Diaphragm or piston on the scubapro? Have they been torn down since? Any chance there was a slug of water in the tanks?
     
  6. Pao

    Pao Manta Ray

    # of Dives: 200 - 499
    Location: Manila, Philippines
    995
    210
    43
    Wet gas and frozen regs? The missing o-ring is harder to explain. Have you made any enemies lately? :D
     
  7. JackD342

    JackD342 Dive Shop

    # of Dives: 500 - 999
    Location: Highland Park, IL
    2,373
    1,394
    113
    Last things first - the DIN reg with the missing o-ring: I don't see how the o-ring could have been blown out in the water on the dive. While highly unlikely, it is possible that you did have a metal to metal seal without the o-ring at the beginning of your dive. I suppose you could remove the o-ring and experiment if you like, but you may never know. (Of course if you that missing o-ring loose in the bottom of a bag, that could be a clue...)

    If you don't find any faults during your service check (or added overhaul) then the other fails are even harder to figure. Regarding the 2nd stage that was breathing wet, the only "reasonable" explanation I can think of is a problem with the exhaust valve or the diaphragm. Assuming the case isn't cracked. Beyond that one has to try and figure out how water may have found it's way into the system. Your tanks, or rentals? Possibly water in the cylinder from the start? Alternatively, after you assemble and test your sets and then turn off the air, is it normal to bleed the pressure or do you leave them pressurized but off? (I only dive single tanks myself.) If there is no pressure in the system, could you have allowed some water into the system through the 2nd stage on the dive?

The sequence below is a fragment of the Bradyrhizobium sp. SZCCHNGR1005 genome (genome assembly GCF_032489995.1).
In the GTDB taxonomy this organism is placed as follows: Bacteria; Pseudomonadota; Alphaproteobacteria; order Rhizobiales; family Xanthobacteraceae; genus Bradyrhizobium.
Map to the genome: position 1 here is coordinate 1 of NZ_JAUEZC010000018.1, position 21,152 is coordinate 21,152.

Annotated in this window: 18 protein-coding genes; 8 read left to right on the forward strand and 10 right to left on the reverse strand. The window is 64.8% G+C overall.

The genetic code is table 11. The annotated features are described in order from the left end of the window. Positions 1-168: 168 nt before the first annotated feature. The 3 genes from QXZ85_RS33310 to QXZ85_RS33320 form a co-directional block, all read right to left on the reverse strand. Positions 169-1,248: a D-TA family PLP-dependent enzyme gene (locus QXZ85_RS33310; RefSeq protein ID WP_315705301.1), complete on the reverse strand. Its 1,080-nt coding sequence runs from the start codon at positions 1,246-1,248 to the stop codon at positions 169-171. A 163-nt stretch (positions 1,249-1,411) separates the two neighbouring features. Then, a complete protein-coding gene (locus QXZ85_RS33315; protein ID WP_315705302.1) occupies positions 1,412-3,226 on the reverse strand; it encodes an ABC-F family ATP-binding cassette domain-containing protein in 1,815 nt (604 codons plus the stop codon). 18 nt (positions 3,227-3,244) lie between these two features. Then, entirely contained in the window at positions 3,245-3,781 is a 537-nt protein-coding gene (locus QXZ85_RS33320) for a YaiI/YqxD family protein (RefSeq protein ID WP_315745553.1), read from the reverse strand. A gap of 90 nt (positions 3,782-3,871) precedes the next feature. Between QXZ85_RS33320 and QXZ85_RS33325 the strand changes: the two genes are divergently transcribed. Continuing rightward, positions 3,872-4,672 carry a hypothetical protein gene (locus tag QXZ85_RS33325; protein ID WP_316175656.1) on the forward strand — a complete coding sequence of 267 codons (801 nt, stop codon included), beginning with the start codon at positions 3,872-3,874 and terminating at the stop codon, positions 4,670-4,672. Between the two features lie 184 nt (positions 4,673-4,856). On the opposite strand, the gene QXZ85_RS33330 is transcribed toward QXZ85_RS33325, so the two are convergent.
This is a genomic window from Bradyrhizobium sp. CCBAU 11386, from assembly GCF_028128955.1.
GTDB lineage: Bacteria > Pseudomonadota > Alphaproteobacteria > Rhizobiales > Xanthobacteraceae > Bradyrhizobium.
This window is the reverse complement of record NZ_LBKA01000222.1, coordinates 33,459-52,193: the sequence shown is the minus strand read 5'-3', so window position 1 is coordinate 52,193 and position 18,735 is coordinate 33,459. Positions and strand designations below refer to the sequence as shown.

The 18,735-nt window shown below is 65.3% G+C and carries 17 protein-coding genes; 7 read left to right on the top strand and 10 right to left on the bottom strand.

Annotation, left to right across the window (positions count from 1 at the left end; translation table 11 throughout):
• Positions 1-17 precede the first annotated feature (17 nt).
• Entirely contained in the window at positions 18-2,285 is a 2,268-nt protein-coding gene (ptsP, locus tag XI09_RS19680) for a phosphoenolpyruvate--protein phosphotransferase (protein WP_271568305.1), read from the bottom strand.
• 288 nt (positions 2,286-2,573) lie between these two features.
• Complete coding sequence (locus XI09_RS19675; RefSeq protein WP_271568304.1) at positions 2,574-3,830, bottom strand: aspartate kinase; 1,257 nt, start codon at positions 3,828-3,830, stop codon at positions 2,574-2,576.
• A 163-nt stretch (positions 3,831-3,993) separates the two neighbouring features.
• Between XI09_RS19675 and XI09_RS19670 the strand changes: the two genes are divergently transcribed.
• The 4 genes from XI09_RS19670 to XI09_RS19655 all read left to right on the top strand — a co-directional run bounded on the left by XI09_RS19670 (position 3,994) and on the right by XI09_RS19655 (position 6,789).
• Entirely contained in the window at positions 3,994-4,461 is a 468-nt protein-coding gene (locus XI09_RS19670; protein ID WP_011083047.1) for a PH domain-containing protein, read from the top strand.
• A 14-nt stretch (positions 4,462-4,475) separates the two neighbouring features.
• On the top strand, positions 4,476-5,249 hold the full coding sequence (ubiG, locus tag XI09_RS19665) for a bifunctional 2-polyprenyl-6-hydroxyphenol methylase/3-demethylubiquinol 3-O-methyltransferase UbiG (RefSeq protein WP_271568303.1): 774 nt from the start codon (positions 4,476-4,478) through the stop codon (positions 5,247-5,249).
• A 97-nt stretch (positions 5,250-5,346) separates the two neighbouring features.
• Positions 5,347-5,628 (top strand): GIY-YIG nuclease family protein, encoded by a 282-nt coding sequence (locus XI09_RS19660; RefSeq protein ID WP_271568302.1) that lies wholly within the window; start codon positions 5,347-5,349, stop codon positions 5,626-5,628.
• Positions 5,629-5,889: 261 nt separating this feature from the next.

And then there is the free flow mystery. At the temperature you cited I would not expect ANY regulator to freeze up, even if not rated for cold water. But I suppose if yours are all rated for >10°C and enough other contributing factors exist, it still might be enough for it to happen. (denser air at depth, rapid breathing, water inside 1st and/or 2nd stage...)

    Let us know what you find after the service, I'm sure many are curious. Also, if you provide some specifics on which brands/models exhibited which behavior, you might get some better feedback.
     
  8. couv

    couv Instructor, Scuba

    # of Dives: 1,000 - 2,499
    Location: 13th floor of the Ivory Tower
    4,829
    2,113
    113
    Could you rephrase that? Do you mean the left second stage was freeflowing or the left first stage was leaking gas?

    Cheers,

    Couv